The 19th Century entrepreneur Fred Harvey is arguably the father of the hospitality industry in New Mexico.
Catering to the growing railroad industry, his company set up numerous holes and restaurants throughout the state.
Fred Harvey, known as the civilizer of the west, was not just an entrepreneur but also someone credited with how modern restaurants and hotels conduct business to this very day.
At the height of the railroad era, the Fred Harvey company was responsible for lodging and dining along the major railways throughout the west.
At one point, there were 84 Harvey facilities across the United States from Illinois to California. Fourteen of them were located in New Mexico bring with them big tourism dollars and even establishing towns at the same time.
Fred Harvey is not only known for his successful business model, but a pioneer when it came to employing women at a time when that was not the norm.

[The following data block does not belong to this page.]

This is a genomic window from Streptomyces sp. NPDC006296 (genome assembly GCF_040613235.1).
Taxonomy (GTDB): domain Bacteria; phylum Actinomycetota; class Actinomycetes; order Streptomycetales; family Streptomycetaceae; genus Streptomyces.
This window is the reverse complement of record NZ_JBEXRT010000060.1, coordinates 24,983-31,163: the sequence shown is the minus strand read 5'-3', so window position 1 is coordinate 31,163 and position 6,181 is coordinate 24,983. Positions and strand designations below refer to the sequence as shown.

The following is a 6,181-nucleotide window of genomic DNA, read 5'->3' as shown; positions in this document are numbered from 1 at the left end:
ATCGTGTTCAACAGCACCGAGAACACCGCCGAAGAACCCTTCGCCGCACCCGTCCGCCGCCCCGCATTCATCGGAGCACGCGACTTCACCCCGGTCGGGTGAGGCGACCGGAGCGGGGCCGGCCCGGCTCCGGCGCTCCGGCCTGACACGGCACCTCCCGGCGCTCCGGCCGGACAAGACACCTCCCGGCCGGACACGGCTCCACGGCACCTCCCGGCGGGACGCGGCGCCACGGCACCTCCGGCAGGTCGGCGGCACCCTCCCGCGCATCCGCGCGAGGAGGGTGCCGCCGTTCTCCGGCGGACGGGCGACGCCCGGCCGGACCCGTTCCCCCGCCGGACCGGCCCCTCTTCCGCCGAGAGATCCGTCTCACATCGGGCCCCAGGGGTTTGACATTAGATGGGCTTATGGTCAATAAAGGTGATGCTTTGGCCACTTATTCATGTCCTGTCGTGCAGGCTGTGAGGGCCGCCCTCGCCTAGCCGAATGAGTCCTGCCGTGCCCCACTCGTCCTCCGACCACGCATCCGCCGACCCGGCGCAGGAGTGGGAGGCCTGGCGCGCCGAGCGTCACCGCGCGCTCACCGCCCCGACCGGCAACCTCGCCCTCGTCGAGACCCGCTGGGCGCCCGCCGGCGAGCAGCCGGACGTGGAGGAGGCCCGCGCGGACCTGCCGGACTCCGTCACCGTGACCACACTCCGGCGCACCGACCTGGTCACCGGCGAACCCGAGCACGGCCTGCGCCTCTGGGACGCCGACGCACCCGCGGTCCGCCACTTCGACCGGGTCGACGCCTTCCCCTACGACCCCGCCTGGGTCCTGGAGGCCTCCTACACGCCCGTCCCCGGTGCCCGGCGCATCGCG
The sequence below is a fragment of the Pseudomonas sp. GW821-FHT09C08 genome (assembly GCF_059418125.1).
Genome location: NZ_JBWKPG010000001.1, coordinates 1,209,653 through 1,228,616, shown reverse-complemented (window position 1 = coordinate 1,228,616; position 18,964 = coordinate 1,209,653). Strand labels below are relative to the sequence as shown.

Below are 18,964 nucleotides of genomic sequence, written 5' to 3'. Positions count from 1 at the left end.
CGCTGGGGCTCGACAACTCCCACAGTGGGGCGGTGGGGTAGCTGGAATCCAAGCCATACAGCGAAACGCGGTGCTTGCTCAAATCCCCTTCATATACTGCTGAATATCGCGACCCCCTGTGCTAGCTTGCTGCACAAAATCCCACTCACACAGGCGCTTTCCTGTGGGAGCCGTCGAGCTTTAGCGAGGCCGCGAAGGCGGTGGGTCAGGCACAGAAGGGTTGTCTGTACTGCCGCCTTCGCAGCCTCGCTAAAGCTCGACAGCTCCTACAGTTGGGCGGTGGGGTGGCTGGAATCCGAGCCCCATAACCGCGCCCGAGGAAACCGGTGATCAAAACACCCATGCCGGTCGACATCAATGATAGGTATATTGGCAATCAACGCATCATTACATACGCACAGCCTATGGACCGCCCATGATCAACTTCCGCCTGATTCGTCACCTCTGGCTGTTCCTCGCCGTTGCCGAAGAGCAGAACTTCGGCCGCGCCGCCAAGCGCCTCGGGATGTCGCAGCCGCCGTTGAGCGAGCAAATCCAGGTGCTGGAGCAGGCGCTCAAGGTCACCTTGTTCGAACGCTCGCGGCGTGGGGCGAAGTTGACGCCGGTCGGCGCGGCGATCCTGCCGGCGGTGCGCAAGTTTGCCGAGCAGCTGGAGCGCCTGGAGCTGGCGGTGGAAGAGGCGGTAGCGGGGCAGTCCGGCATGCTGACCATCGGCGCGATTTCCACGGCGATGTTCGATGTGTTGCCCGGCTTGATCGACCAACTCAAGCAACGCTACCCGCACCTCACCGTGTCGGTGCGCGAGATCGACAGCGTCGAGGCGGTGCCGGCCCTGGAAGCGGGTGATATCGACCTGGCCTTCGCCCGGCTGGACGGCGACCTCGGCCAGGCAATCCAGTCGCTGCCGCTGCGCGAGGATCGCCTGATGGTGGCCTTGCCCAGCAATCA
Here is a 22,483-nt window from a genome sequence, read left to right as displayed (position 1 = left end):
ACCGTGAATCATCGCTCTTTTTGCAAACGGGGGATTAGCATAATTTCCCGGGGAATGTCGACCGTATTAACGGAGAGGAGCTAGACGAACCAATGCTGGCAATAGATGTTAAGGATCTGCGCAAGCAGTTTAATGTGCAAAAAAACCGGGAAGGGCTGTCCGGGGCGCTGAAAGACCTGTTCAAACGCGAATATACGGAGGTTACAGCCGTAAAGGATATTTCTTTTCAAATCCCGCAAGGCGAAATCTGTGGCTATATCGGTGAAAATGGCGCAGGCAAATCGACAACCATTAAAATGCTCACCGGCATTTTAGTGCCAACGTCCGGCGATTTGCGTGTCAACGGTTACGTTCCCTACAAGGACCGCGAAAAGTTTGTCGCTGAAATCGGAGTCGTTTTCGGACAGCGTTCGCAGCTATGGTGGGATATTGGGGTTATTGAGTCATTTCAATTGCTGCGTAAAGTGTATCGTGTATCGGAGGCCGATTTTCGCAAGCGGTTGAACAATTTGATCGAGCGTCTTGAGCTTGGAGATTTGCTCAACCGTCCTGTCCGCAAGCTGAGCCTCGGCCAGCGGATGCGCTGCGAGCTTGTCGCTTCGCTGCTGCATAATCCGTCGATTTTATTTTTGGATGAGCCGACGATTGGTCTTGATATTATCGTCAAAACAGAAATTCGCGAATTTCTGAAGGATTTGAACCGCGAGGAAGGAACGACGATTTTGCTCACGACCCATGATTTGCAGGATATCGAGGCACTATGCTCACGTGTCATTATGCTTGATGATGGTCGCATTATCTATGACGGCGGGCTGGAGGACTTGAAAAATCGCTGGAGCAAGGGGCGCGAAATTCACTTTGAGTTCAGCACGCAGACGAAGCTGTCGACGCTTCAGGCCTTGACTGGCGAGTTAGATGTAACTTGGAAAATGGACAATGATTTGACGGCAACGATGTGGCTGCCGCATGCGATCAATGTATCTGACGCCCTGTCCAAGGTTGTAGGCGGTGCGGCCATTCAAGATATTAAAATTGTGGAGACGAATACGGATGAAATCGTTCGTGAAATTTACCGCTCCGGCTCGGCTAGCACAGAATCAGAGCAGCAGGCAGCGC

The business model itself was amazing, but even more so, were the physical buildings tied to the facilities.
Fred Harvey buildings like the Hotel Castaneda in Las Vegas, which survived are now experiencing a rebirth thanks to owners like Allan Affeldt.
Other landmark Harvey locations like the Alvarado Hotel in Albuquerque weren’t so lucky. The building was demolished in 1970.
One of the last surviving and still operational facilities is La Fonda Hotel in Santa Fe.
However, major cities were not the only spots Harvey picked throughout New Mexico. Other spots included Belen, Clovis, Deming, Gallup, Lamy, Las Cruces, Raton, San Marcial and Vaughn.
You can learn more about the Harvey Houses at the New Mexico History Museum in Santa Fe and their long-term exhibition called “Setting the Standard.” Click here for more information.